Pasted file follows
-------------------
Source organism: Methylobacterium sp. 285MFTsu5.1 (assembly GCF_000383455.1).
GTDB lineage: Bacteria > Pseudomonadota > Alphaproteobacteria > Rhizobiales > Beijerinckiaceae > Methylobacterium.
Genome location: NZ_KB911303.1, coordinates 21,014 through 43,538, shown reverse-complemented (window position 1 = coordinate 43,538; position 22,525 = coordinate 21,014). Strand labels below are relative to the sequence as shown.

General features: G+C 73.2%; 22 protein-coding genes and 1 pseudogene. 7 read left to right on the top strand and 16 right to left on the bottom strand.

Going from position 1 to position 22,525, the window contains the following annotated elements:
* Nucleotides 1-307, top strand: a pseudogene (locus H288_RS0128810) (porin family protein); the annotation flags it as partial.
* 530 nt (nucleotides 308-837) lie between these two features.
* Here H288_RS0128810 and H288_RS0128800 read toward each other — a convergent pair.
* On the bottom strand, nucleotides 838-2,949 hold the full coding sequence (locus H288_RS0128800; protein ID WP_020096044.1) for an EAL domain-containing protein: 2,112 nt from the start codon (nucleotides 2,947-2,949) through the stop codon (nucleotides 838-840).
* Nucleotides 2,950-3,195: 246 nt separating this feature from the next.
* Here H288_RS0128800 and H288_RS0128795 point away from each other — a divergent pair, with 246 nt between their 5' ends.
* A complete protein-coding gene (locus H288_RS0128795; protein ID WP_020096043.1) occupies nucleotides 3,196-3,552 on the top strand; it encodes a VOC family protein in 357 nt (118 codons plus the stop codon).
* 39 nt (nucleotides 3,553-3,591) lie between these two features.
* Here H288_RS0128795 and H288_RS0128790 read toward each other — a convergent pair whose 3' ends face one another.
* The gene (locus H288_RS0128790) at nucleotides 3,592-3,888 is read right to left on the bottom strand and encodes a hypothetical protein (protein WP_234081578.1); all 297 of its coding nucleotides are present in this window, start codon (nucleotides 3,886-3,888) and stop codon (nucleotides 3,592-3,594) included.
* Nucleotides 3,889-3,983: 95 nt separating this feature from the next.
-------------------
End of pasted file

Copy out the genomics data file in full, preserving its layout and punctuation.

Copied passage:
Source organism: Methylobacterium sp. 285MFTsu5.1 (assembly GCF_000383455.1).
GTDB lineage: Bacteria > Pseudomonadota > Alphaproteobacteria > Rhizobiales > Beijerinckiaceae > Methylobacterium.
Genome location: NZ_KB911303.1, coordinates 21,014 through 43,538, shown reverse-complemented (window position 1 = coordinate 43,538; position 22,525 = coordinate 21,014). Strand labels below are relative to the sequence as shown.

General features: G+C 73.2%; 22 protein-coding genes and 1 pseudogene. 7 read left to right on the top strand and 16 right to left on the bottom strand.

Going from position 1 to position 22,525, the window contains the following annotated elements:
* Nucleotides 1-307, top strand: a pseudogene (locus H288_RS0128810) (porin family protein); the annotation flags it as partial.
* 530 nt (nucleotides 308-837) lie between these two features.
* Here H288_RS0128810 and H288_RS0128800 read toward each other — a convergent pair.
* On the bottom strand, nucleotides 838-2,949 hold the full coding sequence (locus H288_RS0128800; protein ID WP_020096044.1) for an EAL domain-containing protein: 2,112 nt from the start codon (nucleotides 2,947-2,949) through the stop codon (nucleotides 838-840).
* Nucleotides 2,950-3,195: 246 nt separating this feature from the next.
* Here H288_RS0128800 and H288_RS0128795 point away from each other — a divergent pair, with 246 nt between their 5' ends.
* A complete protein-coding gene (locus H288_RS0128795; protein ID WP_020096043.1) occupies nucleotides 3,196-3,552 on the top strand; it encodes a VOC family protein in 357 nt (118 codons plus the stop codon).
* 39 nt (nucleotides 3,553-3,591) lie between these two features.
* Here H288_RS0128795 and H288_RS0128790 read toward each other — a convergent pair whose 3' ends face one another.
* The gene (locus H288_RS0128790) at nucleotides 3,592-3,888 is read right to left on the bottom strand and encodes a hypothetical protein (protein WP_234081578.1); all 297 of its coding nucleotides are present in this window, start codon (nucleotides 3,886-3,888) and stop codon (nucleotides 3,592-3,594) included.
* Nucleotides 3,889-3,983: 95 nt separating this feature from the next.